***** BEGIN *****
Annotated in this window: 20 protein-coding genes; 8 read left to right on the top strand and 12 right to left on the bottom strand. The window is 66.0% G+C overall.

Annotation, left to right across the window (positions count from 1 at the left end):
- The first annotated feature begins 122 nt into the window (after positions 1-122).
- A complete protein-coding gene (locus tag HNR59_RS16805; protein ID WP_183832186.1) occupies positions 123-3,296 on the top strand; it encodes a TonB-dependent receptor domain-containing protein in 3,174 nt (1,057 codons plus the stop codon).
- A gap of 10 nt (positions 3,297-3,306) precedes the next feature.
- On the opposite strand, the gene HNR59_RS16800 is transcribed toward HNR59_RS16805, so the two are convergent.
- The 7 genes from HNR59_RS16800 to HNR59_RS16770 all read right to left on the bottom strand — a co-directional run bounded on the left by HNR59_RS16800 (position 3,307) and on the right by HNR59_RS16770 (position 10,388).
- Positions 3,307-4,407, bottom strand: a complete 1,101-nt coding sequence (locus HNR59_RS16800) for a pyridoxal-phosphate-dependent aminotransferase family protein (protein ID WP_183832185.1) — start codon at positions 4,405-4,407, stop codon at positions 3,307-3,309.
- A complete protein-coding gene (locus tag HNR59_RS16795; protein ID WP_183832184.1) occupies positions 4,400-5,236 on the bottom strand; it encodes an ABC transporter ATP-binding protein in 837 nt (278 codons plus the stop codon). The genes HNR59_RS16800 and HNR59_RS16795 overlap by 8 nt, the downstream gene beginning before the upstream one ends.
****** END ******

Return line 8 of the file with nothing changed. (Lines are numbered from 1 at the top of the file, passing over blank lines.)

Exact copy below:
- Positions 3,307-4,407, bottom strand: a complete 1,101-nt coding sequence (locus HNR59_RS16800) for a pyridoxal-phosphate-dependent aminotransferase family protein (protein ID WP_183832185.1) — start codon at positions 4,405-4,407, stop codon at positions 3,307-3,309.